Tell us more about where you’re from, and how long you’ve been in Singapore?
I’m from Manila’s Chinatown—the oldest Chinatown in the world. Fun fact: it was established in 1594, and predominantly housed the Catholic Chinese community back then, so signages in the area used to be a mixture of Spanish, Chinese, and English words.
I’ve been living in Singapore for 15 years, so I’d say that this is my second home,. That said, I do miss the authenticity, audacity, warm smiles, and lechon from my hometown.
What do your weekends typically look like?
They start off with a cup of coffee, as any day—weekend or weekday—would, followed by an extended period of yoga and meditation.
There’s no specific type of yoga that I do. In fact, I’ve actually crafted my own permutation of it by taking bits and pieces that I enjoy most from the different courses that I’ve taken. But if I had to describe it, I’d say it’s a combination of Hatha and Anapanasati (mindful breathing).
Apart from that, I typically stay home to read a book or host friends for tea-time.
What is the best book you’ve read this year?
Hands down a tie between Mythos: The Greek Myths Retold by Stephen Fry and Homo Deus: A History of Tomorrow by Yuval Noah Harari. The Cicero Trilogy by Robert Harris is a close runner-up though.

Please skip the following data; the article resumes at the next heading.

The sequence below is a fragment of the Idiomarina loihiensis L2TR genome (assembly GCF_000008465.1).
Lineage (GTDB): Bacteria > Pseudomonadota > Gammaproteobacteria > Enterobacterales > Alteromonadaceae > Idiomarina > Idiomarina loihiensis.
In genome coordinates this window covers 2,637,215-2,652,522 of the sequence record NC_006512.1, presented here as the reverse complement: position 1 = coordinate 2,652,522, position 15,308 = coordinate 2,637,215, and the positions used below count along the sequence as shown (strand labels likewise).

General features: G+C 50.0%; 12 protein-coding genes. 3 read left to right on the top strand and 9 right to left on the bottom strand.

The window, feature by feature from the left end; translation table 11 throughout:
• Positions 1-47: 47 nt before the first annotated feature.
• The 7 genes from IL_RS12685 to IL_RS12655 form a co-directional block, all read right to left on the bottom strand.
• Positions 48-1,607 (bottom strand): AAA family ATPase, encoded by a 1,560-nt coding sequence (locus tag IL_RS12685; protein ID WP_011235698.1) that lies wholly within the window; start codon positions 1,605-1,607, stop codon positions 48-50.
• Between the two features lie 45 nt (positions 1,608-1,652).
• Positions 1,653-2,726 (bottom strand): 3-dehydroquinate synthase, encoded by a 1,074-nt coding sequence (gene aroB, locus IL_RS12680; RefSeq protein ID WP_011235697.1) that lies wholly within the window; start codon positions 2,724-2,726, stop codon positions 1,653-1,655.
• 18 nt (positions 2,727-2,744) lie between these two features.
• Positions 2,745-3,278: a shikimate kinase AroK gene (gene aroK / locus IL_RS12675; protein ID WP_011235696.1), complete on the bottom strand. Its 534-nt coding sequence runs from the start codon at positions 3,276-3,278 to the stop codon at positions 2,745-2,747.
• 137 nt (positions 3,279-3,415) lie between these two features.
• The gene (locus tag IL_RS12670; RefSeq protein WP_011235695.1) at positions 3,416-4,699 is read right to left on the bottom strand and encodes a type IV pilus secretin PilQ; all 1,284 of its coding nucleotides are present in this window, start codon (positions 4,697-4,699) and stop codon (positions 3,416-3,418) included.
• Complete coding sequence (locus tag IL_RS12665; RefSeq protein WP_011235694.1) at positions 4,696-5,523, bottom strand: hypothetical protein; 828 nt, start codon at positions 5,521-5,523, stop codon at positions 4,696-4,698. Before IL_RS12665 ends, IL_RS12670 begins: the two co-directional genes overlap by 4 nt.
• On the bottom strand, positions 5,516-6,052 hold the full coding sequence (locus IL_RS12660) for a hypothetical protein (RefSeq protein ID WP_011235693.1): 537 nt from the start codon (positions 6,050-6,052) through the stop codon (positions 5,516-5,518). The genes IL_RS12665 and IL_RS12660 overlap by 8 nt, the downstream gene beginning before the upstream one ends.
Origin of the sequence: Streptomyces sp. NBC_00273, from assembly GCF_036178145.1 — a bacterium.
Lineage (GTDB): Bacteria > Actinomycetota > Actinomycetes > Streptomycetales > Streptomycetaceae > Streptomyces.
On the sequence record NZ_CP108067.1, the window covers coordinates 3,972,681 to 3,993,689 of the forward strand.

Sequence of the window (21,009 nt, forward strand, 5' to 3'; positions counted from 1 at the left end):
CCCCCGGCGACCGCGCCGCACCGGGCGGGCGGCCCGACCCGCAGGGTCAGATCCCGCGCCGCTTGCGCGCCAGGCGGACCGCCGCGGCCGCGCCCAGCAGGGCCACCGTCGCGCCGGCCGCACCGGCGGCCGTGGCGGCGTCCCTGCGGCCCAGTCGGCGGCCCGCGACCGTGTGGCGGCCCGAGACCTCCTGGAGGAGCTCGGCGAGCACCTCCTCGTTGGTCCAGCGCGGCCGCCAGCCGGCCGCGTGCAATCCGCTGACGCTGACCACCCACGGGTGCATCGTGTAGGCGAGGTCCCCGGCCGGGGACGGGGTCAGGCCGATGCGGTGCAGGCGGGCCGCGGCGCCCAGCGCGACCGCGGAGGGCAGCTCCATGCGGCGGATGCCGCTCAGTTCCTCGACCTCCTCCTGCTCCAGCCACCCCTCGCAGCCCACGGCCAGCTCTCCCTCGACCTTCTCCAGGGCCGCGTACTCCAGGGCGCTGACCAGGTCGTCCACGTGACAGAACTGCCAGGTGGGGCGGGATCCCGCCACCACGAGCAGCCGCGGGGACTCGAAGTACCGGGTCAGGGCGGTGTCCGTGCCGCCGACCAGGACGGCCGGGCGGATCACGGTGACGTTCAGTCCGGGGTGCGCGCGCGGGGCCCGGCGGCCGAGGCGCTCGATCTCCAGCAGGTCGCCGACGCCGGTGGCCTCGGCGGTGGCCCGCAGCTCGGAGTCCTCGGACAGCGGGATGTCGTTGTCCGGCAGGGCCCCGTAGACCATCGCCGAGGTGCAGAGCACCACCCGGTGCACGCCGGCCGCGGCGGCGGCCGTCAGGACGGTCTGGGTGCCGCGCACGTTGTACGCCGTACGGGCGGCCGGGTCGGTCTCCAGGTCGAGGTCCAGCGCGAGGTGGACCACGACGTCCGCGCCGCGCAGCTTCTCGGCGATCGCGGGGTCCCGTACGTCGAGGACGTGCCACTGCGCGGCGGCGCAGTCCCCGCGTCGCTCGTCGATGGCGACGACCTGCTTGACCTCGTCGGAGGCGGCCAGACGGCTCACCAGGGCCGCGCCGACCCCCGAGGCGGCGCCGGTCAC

How would you describe your personal style?
I dress myself either to express how I already feel, or to manipulate how I intend to feel.
When I’m calm and serious, I dress in earthy tones and clean patterns, but when I want to be unpredictable, I include splashes of colour and asymmetric designs.
Most of my clothings are gifts from friends. They usually come back from their travels bearing gifts of what they say reminds them of me. I’m thankful for being on the receiving end of their gifts, but also that they have good taste!
What are three countries you’d most like to visit?
My top three are Venezia, Mumbai, and Stellenbosch. Respectively, because of their history, vibrancy, and resilience.
What is one piece of advice you live by?
This is a piece of advice from 1,870 years ago, found in Meditations 3:12 by Marcus Aurelius.
“If you set yourself to your present task along the path of true reason, with all determination, vigour, and good will; if you admit no distraction, but keep your own divinity pure and standing strong, as if you had to surrender it right now; if you grapple this to you, expecting nothing, shirking nothing, but self-content with each present action taken in accordance with nature, and a heroic truthfulness in all that you say and mean, then you will lead a good life. And nobody is able to stop you.”
To me, it’s applicable to anything and everything.